“You see a tent, I see a good classroom”
A teacher shares her sentiment around the new high-performance tent set up by UNICEF
In the flood ravaged Bulembia Primary School in Kasese District where all the school structures were swept away, a teacher shares her sentiment around the new high-performance tent set up by UNICEF
Lillian Nikaru is the class teacher of Primary Two at Bulembia Primary School in Kasese District. She teaches 84 children Literacy, English and Mathematics in a high-performance tent newly erected by UNICEF. Lillian started teaching at Bulembia Primary School in 2013, when it still was a model school replete with all the necessary structures and was a witness when two floods completely destroyed the school. In 2014, half of the school structures were swept away leaving only two classroom blocks and some staff houses. In May 2020, Lillian ran out of her house at the top of the Rwenzori ranges when she heard a loud unceasing rumble and looked downhill.
“There was nothing left. The floods had swept away everything, the classrooms, the staff houses, everything!”.
Though her own house wasn’t damaged, Lillian packed her mattress and a suitcase of belongings, locked her house and shifted to Kasese Town where she rented a house. She felt it was safer there. “We felt lost, my fellow teachers were displaced; property was lost and gardens were swept away. It really was a struggle to survive, especially during the COVID-19 lockdown when we had no source of livelihood. Lillian says, “When school reopened, we used to commute over 10km to and from school every day.” Lillian moved back to her house after a few months but some of her colleagues still walk from town and are occasionally late for class. Some teachers did not return to the school, but Lillian did “because education is critical.” Her passion for education was instilled in her as a child, when her father purposed to educate her and her sisters contrary to the then prevalent belief that girls weren’t meant to go to school. “Because I went to school, I have been able to look after my family even as a woman.” Lillian has ensured that all her three children go to and remain in school.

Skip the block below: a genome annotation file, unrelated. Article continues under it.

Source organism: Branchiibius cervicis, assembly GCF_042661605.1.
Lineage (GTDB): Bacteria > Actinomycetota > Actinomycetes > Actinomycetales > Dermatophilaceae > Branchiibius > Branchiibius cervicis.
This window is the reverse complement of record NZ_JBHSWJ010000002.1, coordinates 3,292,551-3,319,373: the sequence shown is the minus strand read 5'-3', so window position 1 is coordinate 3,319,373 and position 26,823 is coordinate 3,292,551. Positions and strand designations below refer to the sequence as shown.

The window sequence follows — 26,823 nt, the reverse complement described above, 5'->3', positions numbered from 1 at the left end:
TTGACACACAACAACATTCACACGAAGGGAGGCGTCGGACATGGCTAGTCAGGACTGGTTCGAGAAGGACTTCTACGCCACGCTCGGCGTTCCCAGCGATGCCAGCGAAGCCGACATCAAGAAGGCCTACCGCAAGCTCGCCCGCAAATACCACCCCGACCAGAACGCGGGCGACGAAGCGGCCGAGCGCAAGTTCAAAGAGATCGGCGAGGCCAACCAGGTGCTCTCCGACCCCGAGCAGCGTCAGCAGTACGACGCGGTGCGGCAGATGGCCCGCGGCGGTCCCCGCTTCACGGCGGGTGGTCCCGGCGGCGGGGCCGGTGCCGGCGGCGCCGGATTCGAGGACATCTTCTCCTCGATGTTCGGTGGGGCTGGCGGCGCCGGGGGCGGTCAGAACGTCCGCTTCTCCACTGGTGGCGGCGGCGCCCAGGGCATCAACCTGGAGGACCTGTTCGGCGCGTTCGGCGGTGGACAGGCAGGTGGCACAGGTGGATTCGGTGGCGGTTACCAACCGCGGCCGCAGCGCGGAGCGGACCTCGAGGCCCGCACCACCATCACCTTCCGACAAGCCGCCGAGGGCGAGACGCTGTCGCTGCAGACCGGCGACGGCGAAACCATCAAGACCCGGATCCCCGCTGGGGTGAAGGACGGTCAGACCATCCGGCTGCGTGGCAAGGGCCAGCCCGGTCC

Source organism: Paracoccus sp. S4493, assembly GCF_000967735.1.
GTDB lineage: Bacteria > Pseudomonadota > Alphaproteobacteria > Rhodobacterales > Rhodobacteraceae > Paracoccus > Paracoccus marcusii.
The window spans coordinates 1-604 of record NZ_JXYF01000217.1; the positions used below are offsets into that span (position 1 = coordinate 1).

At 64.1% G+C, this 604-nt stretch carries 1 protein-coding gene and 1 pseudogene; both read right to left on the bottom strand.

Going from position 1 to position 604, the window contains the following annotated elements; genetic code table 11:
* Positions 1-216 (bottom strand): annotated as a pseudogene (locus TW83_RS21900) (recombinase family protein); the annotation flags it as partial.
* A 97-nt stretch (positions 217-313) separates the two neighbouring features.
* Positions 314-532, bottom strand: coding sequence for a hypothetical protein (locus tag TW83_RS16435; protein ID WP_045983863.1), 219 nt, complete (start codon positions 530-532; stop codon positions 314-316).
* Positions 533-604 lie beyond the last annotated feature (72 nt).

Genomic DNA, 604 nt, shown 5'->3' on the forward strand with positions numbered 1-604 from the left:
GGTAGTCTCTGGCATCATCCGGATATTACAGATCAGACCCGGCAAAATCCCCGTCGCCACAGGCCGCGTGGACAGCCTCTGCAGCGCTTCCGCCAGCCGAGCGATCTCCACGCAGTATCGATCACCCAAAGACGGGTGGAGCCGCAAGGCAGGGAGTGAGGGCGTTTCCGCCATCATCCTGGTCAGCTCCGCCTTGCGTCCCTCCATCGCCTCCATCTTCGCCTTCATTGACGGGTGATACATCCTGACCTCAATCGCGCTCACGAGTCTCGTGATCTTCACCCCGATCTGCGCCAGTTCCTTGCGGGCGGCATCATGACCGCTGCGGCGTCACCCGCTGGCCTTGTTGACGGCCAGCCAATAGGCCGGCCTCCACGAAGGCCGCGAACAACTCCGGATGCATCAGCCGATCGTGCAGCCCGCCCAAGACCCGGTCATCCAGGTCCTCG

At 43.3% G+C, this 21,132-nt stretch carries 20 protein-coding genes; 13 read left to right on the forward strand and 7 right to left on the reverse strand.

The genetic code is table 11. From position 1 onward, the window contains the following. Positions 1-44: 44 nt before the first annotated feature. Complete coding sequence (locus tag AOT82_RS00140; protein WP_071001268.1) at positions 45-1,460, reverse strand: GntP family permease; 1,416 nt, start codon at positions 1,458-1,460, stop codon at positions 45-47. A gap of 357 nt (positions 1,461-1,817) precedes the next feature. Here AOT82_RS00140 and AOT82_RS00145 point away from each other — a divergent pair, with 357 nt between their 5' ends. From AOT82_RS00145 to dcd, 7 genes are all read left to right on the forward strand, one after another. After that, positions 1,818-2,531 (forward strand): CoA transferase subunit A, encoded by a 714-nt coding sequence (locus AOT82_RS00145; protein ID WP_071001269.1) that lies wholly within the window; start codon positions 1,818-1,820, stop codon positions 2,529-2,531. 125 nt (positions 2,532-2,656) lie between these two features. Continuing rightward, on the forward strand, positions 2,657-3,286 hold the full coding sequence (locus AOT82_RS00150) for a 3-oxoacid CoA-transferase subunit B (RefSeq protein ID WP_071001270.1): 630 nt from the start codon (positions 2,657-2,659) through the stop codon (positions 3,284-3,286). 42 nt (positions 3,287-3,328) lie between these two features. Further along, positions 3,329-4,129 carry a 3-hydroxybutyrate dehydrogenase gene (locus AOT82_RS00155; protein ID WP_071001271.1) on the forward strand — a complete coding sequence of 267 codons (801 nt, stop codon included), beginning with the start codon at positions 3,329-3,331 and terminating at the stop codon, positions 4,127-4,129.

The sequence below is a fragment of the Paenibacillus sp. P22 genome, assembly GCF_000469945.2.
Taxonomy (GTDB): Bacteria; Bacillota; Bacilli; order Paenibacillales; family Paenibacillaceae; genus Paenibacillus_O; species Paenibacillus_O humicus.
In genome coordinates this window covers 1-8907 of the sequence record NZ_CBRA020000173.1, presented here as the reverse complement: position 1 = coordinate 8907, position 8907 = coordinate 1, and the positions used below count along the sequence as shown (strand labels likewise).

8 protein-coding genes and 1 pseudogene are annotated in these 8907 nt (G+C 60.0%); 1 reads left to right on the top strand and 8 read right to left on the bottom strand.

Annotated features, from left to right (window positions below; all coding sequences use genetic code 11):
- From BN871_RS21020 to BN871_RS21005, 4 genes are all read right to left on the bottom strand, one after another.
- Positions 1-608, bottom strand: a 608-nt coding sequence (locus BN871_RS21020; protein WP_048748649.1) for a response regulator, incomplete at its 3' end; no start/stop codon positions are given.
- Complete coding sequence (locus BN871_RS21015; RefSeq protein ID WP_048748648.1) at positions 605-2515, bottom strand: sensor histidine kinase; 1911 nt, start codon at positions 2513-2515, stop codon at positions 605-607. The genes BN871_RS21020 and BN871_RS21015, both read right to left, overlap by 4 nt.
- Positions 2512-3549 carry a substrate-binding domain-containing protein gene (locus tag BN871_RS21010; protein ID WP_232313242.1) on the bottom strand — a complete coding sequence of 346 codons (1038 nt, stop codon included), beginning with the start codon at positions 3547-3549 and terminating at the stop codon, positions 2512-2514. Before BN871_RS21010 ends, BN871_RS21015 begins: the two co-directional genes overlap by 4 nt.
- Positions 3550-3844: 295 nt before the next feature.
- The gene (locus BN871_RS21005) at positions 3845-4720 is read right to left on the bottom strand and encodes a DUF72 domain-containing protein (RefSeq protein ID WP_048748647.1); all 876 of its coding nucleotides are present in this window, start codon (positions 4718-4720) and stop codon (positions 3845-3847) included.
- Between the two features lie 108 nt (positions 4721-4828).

Lillian loves her new classroom. Previously, all 139 children in Primary Two sat in one classroom converted from a Kilembe miner’s house. “Wherever you put me I will teach my children, however, the old classroom was simply too congested.” She says, “This tent is very suitable as a classroom, the children prefer it.” She points out the abundant ventilation as her favourite feature; when it is hot, the tent can still remain cool through the ventilation from the large windows and doors, which keeps the children alert. During cold weather, the flaps can be drawn to keep the children warm.
“ I am so happy that the children can now pay attention in any weather.” Lillian says with a wide smile, pointing at the Primary Two classroom.
“You see a tent; I see a good classroom,”